But to be realistic, ingredients located this far down the list (other than nutritional supplements) are not likely to affect the overall rating of this product.
With three notable exceptions…
First, this food contains chelated minerals, minerals that have been chemically attached to protein. This makes them easier to absorb. Chelated minerals are usually found in better dog foods.
Next, carrageenan is a gelatin-like thickening agent extracted from seaweed. Although carrageenan has been used as a food additive for hundreds of years, there appears to be some recent controversy regarding its long term biological safety.
And lastly, we note the inclusion here of fish oil. Fish oil is naturally rich in the prized EPA and DHA type of omega-3 fatty acids. These two high quality fats boast the highest bio-availability to dogs and humans.
Depending on its level of freshness and purity, fish oil should be considered a commendable addition.
Blue Buffalo Freedom Grain Free Canned Dog Food
The Bottom Line
Judging by its ingredients alone, Blue Freedom Grain Free canned dog food looks to be an above-average wet product.
But ingredient quality by itself cannot tell the whole story. We still need to estimate the product’s meat content before determining a final rating.
As a group, the brand features an average protein content of 38% and a mean fat level of 29%. Together, these figures suggest a carbohydrate content of 24% for the overall product line.
Near-average protein. Above-average fat. And below-average carbs when compared to a typical canned dog food.
When you consider the protein-boosting effect of the peas, this looks like the profile of a canned food containing a moderate amount of meat.
Blue Buffalo Freedom is a meat-based canned dog food using a moderate amount of chicken as its main source of animal protein, thus earning the brand 4 stars.
Rice ingredients can sometimes contain arsenic. Until the US FDA establishes safe upper levels for arsenic content, pet owners may wish to limit the total amount of rice fed in a dog's daily diet.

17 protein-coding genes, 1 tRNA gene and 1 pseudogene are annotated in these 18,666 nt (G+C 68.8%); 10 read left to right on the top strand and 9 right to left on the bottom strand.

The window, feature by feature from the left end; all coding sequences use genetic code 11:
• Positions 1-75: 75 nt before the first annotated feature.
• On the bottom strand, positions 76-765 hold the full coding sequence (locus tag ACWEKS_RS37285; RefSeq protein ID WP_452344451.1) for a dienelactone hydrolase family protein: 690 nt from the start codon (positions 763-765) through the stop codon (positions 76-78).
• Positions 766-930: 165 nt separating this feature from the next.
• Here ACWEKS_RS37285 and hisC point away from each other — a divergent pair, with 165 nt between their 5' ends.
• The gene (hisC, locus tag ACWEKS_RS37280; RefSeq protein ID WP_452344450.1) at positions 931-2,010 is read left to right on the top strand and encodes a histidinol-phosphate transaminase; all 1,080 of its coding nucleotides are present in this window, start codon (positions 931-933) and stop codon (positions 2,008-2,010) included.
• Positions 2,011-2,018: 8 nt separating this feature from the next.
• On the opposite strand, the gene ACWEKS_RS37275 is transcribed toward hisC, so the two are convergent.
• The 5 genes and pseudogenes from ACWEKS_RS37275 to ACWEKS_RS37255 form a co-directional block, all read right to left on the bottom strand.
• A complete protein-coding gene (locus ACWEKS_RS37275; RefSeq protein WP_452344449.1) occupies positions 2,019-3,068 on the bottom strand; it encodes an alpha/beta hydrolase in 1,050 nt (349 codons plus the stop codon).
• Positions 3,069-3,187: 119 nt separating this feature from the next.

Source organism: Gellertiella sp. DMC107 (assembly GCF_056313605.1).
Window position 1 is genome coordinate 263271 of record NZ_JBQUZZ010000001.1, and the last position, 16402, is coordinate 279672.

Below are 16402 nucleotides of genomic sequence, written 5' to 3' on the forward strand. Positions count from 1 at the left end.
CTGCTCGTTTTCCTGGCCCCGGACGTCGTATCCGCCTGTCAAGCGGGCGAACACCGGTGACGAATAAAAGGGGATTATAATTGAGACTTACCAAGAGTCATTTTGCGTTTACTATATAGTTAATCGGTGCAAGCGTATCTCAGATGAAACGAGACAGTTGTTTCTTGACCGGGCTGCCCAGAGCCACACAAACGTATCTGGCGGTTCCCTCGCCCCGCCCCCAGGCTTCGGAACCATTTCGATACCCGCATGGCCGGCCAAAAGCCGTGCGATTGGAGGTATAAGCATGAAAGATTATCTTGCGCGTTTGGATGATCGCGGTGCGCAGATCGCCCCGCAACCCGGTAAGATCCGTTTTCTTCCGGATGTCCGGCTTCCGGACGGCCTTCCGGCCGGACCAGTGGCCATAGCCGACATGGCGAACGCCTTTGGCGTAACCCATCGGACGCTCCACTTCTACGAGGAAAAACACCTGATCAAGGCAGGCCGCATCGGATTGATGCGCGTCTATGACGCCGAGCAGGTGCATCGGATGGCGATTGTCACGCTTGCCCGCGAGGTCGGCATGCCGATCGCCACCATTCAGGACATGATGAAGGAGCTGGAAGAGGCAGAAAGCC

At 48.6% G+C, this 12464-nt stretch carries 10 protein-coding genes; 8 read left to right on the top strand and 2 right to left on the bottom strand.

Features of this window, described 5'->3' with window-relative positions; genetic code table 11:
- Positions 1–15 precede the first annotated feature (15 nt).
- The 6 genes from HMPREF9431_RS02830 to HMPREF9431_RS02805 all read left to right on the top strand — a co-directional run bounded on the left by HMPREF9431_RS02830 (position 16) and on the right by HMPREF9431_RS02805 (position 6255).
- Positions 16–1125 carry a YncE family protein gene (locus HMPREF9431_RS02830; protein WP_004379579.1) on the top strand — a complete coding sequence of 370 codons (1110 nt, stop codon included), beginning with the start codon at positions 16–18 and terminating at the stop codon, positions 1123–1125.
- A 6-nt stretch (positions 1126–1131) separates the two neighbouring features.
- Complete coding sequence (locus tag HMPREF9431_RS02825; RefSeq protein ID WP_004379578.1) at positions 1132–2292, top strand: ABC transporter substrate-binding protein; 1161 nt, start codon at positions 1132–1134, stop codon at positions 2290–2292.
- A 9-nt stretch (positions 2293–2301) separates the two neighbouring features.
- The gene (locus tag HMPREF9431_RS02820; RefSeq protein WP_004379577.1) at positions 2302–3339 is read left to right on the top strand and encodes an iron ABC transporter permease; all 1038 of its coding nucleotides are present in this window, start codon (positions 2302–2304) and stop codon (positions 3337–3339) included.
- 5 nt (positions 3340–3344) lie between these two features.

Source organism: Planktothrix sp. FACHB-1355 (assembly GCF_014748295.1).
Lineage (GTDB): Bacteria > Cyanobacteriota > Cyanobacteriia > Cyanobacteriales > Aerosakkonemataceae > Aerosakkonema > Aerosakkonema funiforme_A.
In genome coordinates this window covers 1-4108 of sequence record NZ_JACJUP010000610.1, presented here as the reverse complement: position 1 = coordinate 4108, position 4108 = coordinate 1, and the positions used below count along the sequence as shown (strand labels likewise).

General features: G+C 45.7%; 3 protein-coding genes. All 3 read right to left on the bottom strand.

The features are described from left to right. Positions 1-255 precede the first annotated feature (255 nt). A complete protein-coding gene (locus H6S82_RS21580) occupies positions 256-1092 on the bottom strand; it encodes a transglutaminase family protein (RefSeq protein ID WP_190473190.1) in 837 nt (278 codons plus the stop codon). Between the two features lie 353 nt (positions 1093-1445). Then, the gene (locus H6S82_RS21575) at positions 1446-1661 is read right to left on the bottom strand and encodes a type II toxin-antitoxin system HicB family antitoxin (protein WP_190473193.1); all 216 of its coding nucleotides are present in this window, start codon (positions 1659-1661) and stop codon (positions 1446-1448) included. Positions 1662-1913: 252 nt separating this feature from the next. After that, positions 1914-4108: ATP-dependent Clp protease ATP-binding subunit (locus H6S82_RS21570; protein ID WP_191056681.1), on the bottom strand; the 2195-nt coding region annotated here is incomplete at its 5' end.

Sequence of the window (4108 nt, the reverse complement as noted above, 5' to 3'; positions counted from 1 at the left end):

A Final Word
The descriptions and analyses expressed in this and every article on this website represent the views and opinions of the author.
Although it's our goal to ensure all the information on this website is correct, we cannot guarantee its completeness or its accuracy; nor can we commit to ensuring all the material is kept up-to-date on a daily basis.
Each review is offered in good faith and has been designed to help you make a more informed decision when buying dog food.
However, due to the biological uniqueness of every animal, none of our ratings are intended to suggest feeding a particular product will result in a specific dietary response or health benefit for your pet.
For a better understanding of how we analyze each product, please read our article, "The Problem with Dog Food Reviews".
Remember, no dog food can possibly be appropriate for every life stage, lifestyle or health condition. So, choose wisely. And when in doubt, consult a qualified veterinary professional for help.
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Notes and Updates
02/05/2012 Original review
08/06/2013 Review updated
08/06/2013 Last Update
- Association of American Feed Control Officials ↩